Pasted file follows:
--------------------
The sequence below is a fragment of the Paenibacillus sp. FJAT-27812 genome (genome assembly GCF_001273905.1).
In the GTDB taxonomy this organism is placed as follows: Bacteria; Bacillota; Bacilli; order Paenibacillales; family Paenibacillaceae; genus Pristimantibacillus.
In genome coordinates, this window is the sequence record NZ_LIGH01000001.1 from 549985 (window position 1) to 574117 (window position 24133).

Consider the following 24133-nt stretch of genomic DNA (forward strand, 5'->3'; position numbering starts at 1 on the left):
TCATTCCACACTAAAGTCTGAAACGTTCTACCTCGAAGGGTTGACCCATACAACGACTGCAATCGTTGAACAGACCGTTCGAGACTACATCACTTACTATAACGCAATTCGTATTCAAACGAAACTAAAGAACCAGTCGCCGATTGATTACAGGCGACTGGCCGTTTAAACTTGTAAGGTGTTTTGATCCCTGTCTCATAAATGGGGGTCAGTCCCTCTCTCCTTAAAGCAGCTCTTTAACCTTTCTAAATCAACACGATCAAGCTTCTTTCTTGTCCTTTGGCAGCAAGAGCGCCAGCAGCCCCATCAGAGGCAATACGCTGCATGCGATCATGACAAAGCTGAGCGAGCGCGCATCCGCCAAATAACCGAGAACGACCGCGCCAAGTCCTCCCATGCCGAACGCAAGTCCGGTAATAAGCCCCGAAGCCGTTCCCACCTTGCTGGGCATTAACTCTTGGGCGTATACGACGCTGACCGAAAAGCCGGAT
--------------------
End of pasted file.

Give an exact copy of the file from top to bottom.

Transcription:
The sequence below is a fragment of the Paenibacillus sp. FJAT-27812 genome (genome assembly GCF_001273905.1).
In the GTDB taxonomy this organism is placed as follows: Bacteria; Bacillota; Bacilli; order Paenibacillales; family Paenibacillaceae; genus Pristimantibacillus.
In genome coordinates, this window is the sequence record NZ_LIGH01000001.1 from 549985 (window position 1) to 574117 (window position 24133).

Consider the following 24133-nt stretch of genomic DNA (forward strand, 5'->3'; position numbering starts at 1 on the left):
TCATTCCACACTAAAGTCTGAAACGTTCTACCTCGAAGGGTTGACCCATACAACGACTGCAATCGTTGAACAGACCGTTCGAGACTACATCACTTACTATAACGCAATTCGTATTCAAACGAAACTAAAGAACCAGTCGCCGATTGATTACAGGCGACTGGCCGTTTAAACTTGTAAGGTGTTTTGATCCCTGTCTCATAAATGGGGGTCAGTCCCTCTCTCCTTAAAGCAGCTCTTTAACCTTTCTAAATCAACACGATCAAGCTTCTTTCTTGTCCTTTGGCAGCAAGAGCGCCAGCAGCCCCATCAGAGGCAATACGCTGCATGCGATCATGACAAAGCTGAGCGAGCGCGCATCCGCCAAATAACCGAGAACGACCGCGCCAAGTCCTCCCATGCCGAACGCAAGTCCGGTAATAAGCCCCGAAGCCGTTCCCACCTTGCTGGGCATTAACTCTTGGGCGTATACGACGCTGACCGAAAAGCCGGAT